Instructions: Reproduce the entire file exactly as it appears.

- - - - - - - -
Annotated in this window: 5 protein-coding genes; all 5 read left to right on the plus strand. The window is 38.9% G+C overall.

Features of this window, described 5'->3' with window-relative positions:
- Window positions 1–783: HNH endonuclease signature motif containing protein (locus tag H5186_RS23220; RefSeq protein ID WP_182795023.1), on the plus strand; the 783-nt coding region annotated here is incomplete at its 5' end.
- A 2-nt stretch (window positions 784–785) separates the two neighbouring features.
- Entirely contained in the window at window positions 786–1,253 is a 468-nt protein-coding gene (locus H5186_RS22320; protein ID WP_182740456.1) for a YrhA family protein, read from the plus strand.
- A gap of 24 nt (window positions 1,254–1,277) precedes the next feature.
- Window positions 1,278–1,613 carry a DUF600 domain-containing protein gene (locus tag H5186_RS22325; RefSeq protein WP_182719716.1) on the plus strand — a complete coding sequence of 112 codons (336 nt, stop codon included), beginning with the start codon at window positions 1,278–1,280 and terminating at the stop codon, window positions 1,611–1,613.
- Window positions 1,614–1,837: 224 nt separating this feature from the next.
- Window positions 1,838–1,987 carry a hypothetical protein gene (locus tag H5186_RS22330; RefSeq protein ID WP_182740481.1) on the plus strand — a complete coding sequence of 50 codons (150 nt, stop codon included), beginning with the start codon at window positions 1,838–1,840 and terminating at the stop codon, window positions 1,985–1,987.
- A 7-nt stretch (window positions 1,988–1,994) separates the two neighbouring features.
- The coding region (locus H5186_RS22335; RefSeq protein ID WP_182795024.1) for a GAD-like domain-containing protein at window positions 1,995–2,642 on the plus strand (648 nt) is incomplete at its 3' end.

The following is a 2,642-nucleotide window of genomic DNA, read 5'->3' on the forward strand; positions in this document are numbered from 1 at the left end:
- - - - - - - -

Annotated in this window: 5 protein-coding genes; all 5 read left to right on the plus strand. The window is 38.9% G+C overall.

Features of this window, described 5'->3' with window-relative positions:
- Window positions 1–783: HNH endonuclease signature motif containing protein (locus tag H5186_RS23220; RefSeq protein ID WP_182795023.1), on the plus strand; the 783-nt coding region annotated here is incomplete at its 5' end.
- A 2-nt stretch (window positions 784–785) separates the two neighbouring features.
- Entirely contained in the window at window positions 786–1,253 is a 468-nt protein-coding gene (locus H5186_RS22320; protein ID WP_182740456.1) for a YrhA family protein, read from the plus strand.
- A gap of 24 nt (window positions 1,254–1,277) precedes the next feature.
- Window positions 1,278–1,613 carry a DUF600 domain-containing protein gene (locus tag H5186_RS22325; RefSeq protein WP_182719716.1) on the plus strand — a complete coding sequence of 112 codons (336 nt, stop codon included), beginning with the start codon at window positions 1,278–1,280 and terminating at the stop codon, window positions 1,611–1,613.
- Window positions 1,614–1,837: 224 nt separating this feature from the next.
- Window positions 1,838–1,987 carry a hypothetical protein gene (locus tag H5186_RS22330; RefSeq protein ID WP_182740481.1) on the plus strand — a complete coding sequence of 50 codons (150 nt, stop codon included), beginning with the start codon at window positions 1,838–1,840 and terminating at the stop codon, window positions 1,985–1,987.
- A 7-nt stretch (window positions 1,988–1,994) separates the two neighbouring features.
- The coding region (locus H5186_RS22335; RefSeq protein ID WP_182795024.1) for a GAD-like domain-containing protein at window positions 1,995–2,642 on the plus strand (648 nt) is incomplete at its 3' end.

The following is a 2,642-nucleotide window of genomic DNA, read 5'->3' on the forward strand; positions in this document are numbered from 1 at the left end: